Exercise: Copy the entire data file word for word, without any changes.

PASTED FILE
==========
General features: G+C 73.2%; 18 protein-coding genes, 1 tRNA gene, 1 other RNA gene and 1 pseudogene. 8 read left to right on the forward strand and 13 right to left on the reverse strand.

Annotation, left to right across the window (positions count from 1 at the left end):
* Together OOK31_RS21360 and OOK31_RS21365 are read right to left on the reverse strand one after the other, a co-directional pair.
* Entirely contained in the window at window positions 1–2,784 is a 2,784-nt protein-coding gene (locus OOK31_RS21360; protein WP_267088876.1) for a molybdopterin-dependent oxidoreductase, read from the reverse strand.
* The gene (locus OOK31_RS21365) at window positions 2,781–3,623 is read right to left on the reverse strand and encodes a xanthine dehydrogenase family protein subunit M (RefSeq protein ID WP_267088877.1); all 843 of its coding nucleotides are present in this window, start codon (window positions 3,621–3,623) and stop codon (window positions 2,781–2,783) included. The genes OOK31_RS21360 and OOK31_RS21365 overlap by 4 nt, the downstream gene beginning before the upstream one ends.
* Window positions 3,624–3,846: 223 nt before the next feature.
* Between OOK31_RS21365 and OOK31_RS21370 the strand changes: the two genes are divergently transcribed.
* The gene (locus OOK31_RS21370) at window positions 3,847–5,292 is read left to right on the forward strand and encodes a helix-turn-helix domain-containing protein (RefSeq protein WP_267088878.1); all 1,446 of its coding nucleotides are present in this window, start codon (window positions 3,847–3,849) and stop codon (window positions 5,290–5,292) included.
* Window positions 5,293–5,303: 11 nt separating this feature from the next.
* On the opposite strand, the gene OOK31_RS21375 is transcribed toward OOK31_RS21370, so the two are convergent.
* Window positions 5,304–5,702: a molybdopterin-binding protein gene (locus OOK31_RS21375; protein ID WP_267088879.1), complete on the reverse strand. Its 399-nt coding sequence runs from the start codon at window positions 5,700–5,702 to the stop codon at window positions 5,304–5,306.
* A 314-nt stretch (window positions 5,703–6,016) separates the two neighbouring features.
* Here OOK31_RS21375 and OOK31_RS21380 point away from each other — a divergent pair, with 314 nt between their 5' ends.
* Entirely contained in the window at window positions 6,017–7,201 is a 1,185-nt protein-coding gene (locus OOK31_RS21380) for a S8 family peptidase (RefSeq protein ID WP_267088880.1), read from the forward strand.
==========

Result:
General features: G+C 73.2%; 18 protein-coding genes, 1 tRNA gene, 1 other RNA gene and 1 pseudogene. 8 read left to right on the forward strand and 13 right to left on the reverse strand.

Annotation, left to right across the window (positions count from 1 at the left end):
* Together OOK31_RS21360 and OOK31_RS21365 are read right to left on the reverse strand one after the other, a co-directional pair.
* Entirely contained in the window at window positions 1–2,784 is a 2,784-nt protein-coding gene (locus OOK31_RS21360; protein WP_267088876.1) for a molybdopterin-dependent oxidoreductase, read from the reverse strand.
* The gene (locus OOK31_RS21365) at window positions 2,781–3,623 is read right to left on the reverse strand and encodes a xanthine dehydrogenase family protein subunit M (RefSeq protein ID WP_267088877.1); all 843 of its coding nucleotides are present in this window, start codon (window positions 3,621–3,623) and stop codon (window positions 2,781–2,783) included. The genes OOK31_RS21360 and OOK31_RS21365 overlap by 4 nt, the downstream gene beginning before the upstream one ends.
* Window positions 3,624–3,846: 223 nt before the next feature.
* Between OOK31_RS21365 and OOK31_RS21370 the strand changes: the two genes are divergently transcribed.
* The gene (locus OOK31_RS21370) at window positions 3,847–5,292 is read left to right on the forward strand and encodes a helix-turn-helix domain-containing protein (RefSeq protein WP_267088878.1); all 1,446 of its coding nucleotides are present in this window, start codon (window positions 3,847–3,849) and stop codon (window positions 5,290–5,292) included.
* Window positions 5,293–5,303: 11 nt separating this feature from the next.
* On the opposite strand, the gene OOK31_RS21375 is transcribed toward OOK31_RS21370, so the two are convergent.
* Window positions 5,304–5,702: a molybdopterin-binding protein gene (locus OOK31_RS21375; protein ID WP_267088879.1), complete on the reverse strand. Its 399-nt coding sequence runs from the start codon at window positions 5,700–5,702 to the stop codon at window positions 5,304–5,306.
* A 314-nt stretch (window positions 5,703–6,016) separates the two neighbouring features.
* Here OOK31_RS21375 and OOK31_RS21380 point away from each other — a divergent pair, with 314 nt between their 5' ends.
* Entirely contained in the window at window positions 6,017–7,201 is a 1,185-nt protein-coding gene (locus OOK31_RS21380) for a S8 family peptidase (RefSeq protein ID WP_267088880.1), read from the forward strand.